Because "avo" is grandfather. Grandparents is "geavoj" using the "ge-" prefix to specify "both genders". So "I have to grandparents." would be "Mi havas du geavojn."
ah. Dankon :)
x1 father of your mom, and x1 father of your dad.
Or maybe your mom had two dads :p
That still leaves the problem of people who don't identify as either gender, or if you just don't know their gender.
There are more than 2.
What the other person meant to say is that the "ge-" prefix makes the word gender neutral.
TRIVIA: Blade in Esperanto is "klingo", which in accusative is Klingon :D
Mi ŝatas la klingon! :D
Apart from avus(Latin), are there words related to "avo" in other languages?
Probably languages derived from Latin, like "avô" in Portuguese
In Spanish they say "Abuelo" and "Abuela". To make them more endearing you can take out the -o or -a and replace it with "-ito/ita"
Also in Romanian the word "auș" (pronounced /auŝ/) was used until recently.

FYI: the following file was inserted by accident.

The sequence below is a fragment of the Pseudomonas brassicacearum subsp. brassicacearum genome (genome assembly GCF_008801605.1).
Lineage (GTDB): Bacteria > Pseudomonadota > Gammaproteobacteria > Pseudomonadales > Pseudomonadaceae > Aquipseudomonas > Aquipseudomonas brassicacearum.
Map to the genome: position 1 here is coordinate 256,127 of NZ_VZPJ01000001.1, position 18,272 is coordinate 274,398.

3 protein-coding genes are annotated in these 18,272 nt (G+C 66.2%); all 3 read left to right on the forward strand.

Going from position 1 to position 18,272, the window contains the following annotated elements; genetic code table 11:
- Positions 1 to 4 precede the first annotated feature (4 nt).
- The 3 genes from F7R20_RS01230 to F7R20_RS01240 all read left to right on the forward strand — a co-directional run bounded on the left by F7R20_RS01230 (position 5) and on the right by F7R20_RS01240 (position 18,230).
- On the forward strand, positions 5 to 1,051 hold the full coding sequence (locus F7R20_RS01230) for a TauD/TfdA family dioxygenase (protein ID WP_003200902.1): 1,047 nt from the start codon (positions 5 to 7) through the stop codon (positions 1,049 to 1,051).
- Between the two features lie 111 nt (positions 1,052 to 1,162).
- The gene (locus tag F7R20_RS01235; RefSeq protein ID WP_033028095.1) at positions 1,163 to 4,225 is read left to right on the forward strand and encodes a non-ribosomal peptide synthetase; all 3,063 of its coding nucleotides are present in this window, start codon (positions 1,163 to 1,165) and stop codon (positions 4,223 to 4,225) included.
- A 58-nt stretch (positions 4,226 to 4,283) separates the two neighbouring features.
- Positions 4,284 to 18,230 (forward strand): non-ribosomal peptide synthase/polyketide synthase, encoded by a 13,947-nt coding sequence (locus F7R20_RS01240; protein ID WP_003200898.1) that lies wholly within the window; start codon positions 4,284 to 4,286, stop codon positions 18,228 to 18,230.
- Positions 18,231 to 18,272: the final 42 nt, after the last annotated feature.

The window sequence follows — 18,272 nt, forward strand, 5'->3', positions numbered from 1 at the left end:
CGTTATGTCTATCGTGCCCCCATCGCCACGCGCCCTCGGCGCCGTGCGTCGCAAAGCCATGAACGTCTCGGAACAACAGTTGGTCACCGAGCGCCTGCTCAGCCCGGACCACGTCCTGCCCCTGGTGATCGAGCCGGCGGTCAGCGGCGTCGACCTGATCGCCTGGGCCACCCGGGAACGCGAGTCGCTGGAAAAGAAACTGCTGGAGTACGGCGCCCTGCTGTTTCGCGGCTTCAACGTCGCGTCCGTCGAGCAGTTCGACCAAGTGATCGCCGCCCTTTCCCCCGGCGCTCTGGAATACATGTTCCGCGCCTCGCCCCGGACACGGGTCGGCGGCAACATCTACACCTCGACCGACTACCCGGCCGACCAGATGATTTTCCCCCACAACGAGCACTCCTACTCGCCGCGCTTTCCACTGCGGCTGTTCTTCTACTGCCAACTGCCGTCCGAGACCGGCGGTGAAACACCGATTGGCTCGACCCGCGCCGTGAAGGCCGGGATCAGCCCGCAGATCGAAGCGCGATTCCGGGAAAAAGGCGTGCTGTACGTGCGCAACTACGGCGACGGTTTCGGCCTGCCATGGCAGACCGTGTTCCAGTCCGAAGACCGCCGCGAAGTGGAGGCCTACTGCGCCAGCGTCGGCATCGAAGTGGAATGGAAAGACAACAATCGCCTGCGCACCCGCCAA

Catalan has the word "avi" for grandfather and "àvia" for grandmother.
Portuguese: Avô (grandfather) and Avó (grandmother)
I started Portuguese but I haven't gotten very far. What's the difference in pronunciation between the two, and how easy is it in conversation to tell them apart?
Why is "two grandparents" not correct?
I believe (according to my knowledge) that you would have to add the prefix 'ge-' to avoj to make it gender neutral.
Can we get a second opinion?
This is correct
What is the word for "grandmother"?
avo = grandfather
avino = grandmother
It's like boy and girl.
boy = knabo
girl = knabino
And almost anything else:
Mia du avoj mortis antaŭ mia naskiĝo :(
Mi bedaŭras aŭdi, ke viaj avoj mortis.
"Everyone's entitled to two, aren't they?" --Paul
"That's not your grandfather. I've met your grandfather. He lives in your house."
"Well, everybody's entitled to two, aren't they? And this is my other one."
I have none :'(
Me either :'(
does anyone else find it hard to tell the difference between Ni and Mi in those audios?
Autocorrect made me say "i have two gramps"